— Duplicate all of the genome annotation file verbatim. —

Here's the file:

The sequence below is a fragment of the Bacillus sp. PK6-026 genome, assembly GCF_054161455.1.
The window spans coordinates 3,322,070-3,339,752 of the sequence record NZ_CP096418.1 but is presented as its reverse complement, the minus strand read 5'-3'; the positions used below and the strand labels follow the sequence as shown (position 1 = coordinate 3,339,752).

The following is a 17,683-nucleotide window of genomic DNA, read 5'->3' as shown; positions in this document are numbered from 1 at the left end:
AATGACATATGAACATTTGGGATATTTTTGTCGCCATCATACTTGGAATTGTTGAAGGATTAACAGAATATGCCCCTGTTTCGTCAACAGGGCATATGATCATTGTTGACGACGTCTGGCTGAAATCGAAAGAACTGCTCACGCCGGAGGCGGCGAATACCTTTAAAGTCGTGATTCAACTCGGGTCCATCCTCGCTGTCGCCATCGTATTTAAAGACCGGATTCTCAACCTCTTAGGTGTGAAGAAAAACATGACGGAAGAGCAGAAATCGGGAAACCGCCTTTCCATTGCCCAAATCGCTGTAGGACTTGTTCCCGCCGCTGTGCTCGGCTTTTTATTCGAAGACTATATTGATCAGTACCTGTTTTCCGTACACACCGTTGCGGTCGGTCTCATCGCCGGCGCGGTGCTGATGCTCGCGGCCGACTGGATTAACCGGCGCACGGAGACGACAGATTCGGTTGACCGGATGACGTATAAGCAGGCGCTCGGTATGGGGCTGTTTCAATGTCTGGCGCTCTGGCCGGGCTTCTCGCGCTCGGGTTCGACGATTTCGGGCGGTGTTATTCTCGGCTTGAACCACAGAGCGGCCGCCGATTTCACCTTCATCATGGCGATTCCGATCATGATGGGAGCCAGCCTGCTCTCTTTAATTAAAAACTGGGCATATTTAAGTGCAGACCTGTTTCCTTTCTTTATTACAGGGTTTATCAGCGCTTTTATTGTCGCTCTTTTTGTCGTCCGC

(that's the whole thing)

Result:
The sequence below is a fragment of the Bacillus sp. PK6-026 genome, assembly GCF_054161455.1.
The window spans coordinates 3,322,070-3,339,752 of the sequence record NZ_CP096418.1 but is presented as its reverse complement, the minus strand read 5'-3'; the positions used below and the strand labels follow the sequence as shown (position 1 = coordinate 3,339,752).

The following is a 17,683-nucleotide window of genomic DNA, read 5'->3' as shown; positions in this document are numbered from 1 at the left end:
AATGACATATGAACATTTGGGATATTTTTGTCGCCATCATACTTGGAATTGTTGAAGGATTAACAGAATATGCCCCTGTTTCGTCAACAGGGCATATGATCATTGTTGACGACGTCTGGCTGAAATCGAAAGAACTGCTCACGCCGGAGGCGGCGAATACCTTTAAAGTCGTGATTCAACTCGGGTCCATCCTCGCTGTCGCCATCGTATTTAAAGACCGGATTCTCAACCTCTTAGGTGTGAAGAAAAACATGACGGAAGAGCAGAAATCGGGAAACCGCCTTTCCATTGCCCAAATCGCTGTAGGACTTGTTCCCGCCGCTGTGCTCGGCTTTTTATTCGAAGACTATATTGATCAGTACCTGTTTTCCGTACACACCGTTGCGGTCGGTCTCATCGCCGGCGCGGTGCTGATGCTCGCGGCCGACTGGATTAACCGGCGCACGGAGACGACAGATTCGGTTGACCGGATGACGTATAAGCAGGCGCTCGGTATGGGGCTGTTTCAATGTCTGGCGCTCTGGCCGGGCTTCTCGCGCTCGGGTTCGACGATTTCGGGCGGTGTTATTCTCGGCTTGAACCACAGAGCGGCCGCCGATTTCACCTTCATCATGGCGATTCCGATCATGATGGGAGCCAGCCTGCTCTCTTTAATTAAAAACTGGGCATATTTAAGTGCAGACCTGTTTCCTTTCTTTATTACAGGGTTTATCAGCGCTTTTATTGTCGCTCTTTTTGTCGTCCGC